$AthObject = New-Object System.Object #Adds properties to the object$AthObject | Add-Member -type NoteProperty -name LastName -value $Athlete.LastName$AthObject | Add-Member -type NoteProperty -name 1RMBench -value $Athlete.BenchPress$AthObject | Add-Member -type NoteProperty -name 1RMMilitary -value $Athlete.MilitaryPress$AthObject | Add-Member -type NoteProperty -name 1RMSquat -value $Athlete.Squat #Adds the object to our list$Roster.Add($AthObject) }  Look at what we’ve done. Once we create a list, we iterate through all of the athletes represented in the XML file using a foreach loop. Then, for each athlete we create an object representing an individual. Finally we begin adding values that we extract from the XML as properties into our new athlete object. Each of these properties has a name associated with it which we can use to make reference to its corresponding value later on. Visually this is what we’ve created: Now that we have our athletes in the form of .Net objects we can more easily do work with them. We can add additional athlete information, make comparisons, find averages, format/export data and a whole host of useful operations. # PowerShell Objects Part 1: No More Parsing! One of the first things to know about PowerShell in order to wield it effectively is its object-based paradigm. If you are trying to parse strings in PowerShell scripts, it’s likely that there is a better way. (Disclaimer: There are indeed some scenarios where string parsing is necessary, but PowerShell has the muscle to handle that too.) You see, PowerShell wants you to build, destroy, display, manipulate and break-down objects, and it will do everything in its power to help you get your work done if you comply. If, however, you insist on consistently utilizing the parsing techniques often applied in Unix environments, you will become very frustrated very quickly. Let’s look at a simple example: Windows Management Instrumentation (WMI) objects are full of valuable system information that is easily accessible using PowerShell. Let’s say I want to display processor information. I can use: Get-WmiObject Win32_Processor  I get the following output: Caption : Intel64 Family 6 Model 69 Stepping 1 DeviceID : CPU0 Manufacturer : GenuineIntel MaxClockSpeed : 2401 Name : Intel(R) Core(TM) i7-4500U CPU @ 1.80GHz SocketDesignation : SOCKET 0  This is not a string, a table or an array. The output presented here is properties of the Win32_Processor WMI object. Since PowerShell is a .NET technology, the scripting language utilizes the availability of .NET framework classes in its operations. This integration is part of what makes PowerShell such a powerful tool. Since there already exists a wide array of methods and procedures in .NET that are specific to various object types, it is to the engineers advantage to utilize this functionality in scripting. That said, be familiar with and understand the capabilities of these objects, it’s a great step toward mastering Windows management. Now, off my soap box… What we are looking at in the example above is a .NET object with various members. This is not all of the information contained in the Win32_Processor WMI object either. It’s only a subset that PowerShell thinks you may find useful. If you want a list of all the members that belong to this particular object we need to pipe the output of our last command into the Get-Member Cmdlet: Get-WmiObject win32_processor | Get-Member  As a result we get a long list of members that belong to the Win32_Processor object. Here is a small sample from my machine: We see that each member has a Name, MemberType and Definition. Most of the members in this object are of the “Property” type. These properties contain data about the object that we can access. We can also get a glimpse of the methods (specific to that object type) that are available for use on the object. There are also other “MemberTypes” that we won’t discuss. We also won’t worry about the “Definitions” as they are mostly useful in lower-level .Net programming contexts. In some cases it may be important understand what kind of .NET object were working with. Fortunately there is a method inherited from .Net’s System.Object class that applies to all objects called GetType(). We can call GetType() on an object to view the class it is derived from. $CPUInfo = Get-WmiObject Win32_Processor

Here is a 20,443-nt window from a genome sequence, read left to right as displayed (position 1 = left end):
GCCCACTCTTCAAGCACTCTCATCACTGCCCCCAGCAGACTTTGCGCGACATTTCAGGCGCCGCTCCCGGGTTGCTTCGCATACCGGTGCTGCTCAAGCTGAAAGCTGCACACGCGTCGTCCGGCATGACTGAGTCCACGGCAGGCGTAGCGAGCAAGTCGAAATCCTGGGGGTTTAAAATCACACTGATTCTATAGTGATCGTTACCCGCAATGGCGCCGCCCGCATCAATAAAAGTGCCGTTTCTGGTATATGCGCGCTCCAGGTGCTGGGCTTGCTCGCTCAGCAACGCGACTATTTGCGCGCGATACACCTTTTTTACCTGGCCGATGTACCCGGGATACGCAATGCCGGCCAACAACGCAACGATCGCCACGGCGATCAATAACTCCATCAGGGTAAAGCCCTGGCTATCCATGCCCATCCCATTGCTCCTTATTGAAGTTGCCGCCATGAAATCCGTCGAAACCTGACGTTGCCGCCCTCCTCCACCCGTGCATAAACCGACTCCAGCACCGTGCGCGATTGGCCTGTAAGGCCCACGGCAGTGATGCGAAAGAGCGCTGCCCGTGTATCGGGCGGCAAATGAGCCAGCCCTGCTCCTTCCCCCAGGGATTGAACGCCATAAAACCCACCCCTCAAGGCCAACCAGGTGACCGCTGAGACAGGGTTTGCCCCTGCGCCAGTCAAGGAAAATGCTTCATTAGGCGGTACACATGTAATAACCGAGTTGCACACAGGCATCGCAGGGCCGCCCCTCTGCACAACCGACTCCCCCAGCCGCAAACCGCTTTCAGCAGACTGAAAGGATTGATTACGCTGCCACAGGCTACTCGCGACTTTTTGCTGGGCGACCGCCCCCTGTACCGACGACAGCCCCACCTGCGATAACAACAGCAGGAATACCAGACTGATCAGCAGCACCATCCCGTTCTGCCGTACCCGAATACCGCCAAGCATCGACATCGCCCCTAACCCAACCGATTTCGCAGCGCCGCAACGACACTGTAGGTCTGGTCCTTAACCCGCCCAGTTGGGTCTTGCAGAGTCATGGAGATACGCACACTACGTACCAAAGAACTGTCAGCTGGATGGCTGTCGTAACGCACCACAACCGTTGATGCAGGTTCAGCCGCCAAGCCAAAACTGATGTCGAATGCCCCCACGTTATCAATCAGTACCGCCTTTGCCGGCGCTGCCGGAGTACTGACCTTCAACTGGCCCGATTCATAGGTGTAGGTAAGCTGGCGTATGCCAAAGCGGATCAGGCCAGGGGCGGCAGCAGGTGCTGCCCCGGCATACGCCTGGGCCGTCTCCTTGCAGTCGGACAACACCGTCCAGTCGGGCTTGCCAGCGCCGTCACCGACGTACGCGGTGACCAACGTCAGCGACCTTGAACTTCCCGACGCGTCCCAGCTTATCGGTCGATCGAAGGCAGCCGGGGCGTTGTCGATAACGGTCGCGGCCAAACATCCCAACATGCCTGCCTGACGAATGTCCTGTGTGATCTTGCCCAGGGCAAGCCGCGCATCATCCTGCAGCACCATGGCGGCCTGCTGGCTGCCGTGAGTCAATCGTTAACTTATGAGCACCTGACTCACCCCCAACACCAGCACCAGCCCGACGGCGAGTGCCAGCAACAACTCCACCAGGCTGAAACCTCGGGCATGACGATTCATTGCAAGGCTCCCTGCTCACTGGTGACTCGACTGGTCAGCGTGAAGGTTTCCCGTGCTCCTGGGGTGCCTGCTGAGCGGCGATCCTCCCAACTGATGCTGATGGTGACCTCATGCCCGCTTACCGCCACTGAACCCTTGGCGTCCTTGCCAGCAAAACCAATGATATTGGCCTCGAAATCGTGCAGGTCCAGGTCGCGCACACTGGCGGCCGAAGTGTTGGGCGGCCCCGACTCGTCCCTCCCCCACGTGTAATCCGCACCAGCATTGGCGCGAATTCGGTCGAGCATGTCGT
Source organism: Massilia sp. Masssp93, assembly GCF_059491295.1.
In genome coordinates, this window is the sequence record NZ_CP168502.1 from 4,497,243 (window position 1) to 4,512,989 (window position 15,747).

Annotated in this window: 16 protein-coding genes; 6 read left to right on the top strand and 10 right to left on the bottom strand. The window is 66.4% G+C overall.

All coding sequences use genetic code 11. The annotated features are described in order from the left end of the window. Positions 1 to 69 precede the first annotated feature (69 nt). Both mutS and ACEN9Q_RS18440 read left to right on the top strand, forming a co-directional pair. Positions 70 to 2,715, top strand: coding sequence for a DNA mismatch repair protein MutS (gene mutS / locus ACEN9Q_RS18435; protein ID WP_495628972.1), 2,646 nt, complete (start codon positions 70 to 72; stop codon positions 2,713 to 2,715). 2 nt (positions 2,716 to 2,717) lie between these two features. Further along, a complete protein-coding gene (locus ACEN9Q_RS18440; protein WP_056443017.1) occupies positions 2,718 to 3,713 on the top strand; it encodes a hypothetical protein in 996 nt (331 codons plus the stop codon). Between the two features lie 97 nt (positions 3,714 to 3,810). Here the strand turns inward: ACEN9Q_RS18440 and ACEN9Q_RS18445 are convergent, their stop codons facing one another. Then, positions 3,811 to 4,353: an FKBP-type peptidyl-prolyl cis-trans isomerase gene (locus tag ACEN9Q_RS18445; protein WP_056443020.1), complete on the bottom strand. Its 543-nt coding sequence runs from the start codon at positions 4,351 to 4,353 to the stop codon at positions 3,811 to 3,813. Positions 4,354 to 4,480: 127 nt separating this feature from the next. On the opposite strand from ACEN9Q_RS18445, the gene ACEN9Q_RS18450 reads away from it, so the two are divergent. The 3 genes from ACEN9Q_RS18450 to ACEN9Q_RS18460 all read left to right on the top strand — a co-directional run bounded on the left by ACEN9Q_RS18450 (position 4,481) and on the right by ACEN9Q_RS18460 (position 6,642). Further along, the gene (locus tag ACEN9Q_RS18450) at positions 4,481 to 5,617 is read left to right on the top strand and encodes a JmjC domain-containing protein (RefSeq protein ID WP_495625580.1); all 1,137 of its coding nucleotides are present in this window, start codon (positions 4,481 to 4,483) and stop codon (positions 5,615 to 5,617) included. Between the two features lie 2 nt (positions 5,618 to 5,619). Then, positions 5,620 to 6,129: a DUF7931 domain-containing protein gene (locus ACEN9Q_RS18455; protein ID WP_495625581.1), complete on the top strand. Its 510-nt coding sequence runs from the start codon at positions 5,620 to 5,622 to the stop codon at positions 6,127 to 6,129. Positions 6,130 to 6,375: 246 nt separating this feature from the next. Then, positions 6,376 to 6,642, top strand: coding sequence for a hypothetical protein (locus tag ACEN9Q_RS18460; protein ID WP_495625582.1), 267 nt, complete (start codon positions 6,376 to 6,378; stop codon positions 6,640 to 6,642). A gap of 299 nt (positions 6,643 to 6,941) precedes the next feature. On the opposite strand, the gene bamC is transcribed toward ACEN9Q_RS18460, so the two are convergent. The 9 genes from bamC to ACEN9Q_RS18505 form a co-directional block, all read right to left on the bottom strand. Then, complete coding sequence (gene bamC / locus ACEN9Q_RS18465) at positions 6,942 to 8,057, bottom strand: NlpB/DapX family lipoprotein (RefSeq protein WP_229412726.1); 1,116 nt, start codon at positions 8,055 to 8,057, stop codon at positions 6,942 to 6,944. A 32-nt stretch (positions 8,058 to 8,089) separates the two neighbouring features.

$CPUInfo.GetType()  Notice that we get an object back! IsPublic IsSerial Name BaseType -------- -------- ---- -------- True True ManagementObject System.Management.ManagementBaseObject  Now that we know how to figure out the object type we are working with and the properties and methods associated with it, Let’s build a custom object using Win32_Processor that only contains the data that I need. To do this I pipe the object into “Select”: Get-WmiObject win32_processor | Select Name, Manufacturer  Which will return only information about the Name and Manufacturer of my CPU: Name Manufacturer ---- ------------ Intel(R) Core(TM) i7-4500U CPU @ 1.80GHz GenuineIntel  This is still an object but with only two members in it. Now suppose I want nothing more than the name of the processor which I can use as a string. I would then use the -ExpandProperty switch to isolate the property’s value: Get-WmiObject win32_processor | Select -ExpandProperty Name  Which returns the string: Intel(R) Core(TM) i7-4500U CPU @ 1.80GHz  Finally, I can save an object to a variable that I can reference to obtain its properties at a later time using <object>.<member> notation. For example: $CPUInfo = GetWmiObject Win32_processor | Select Name, Manufacturer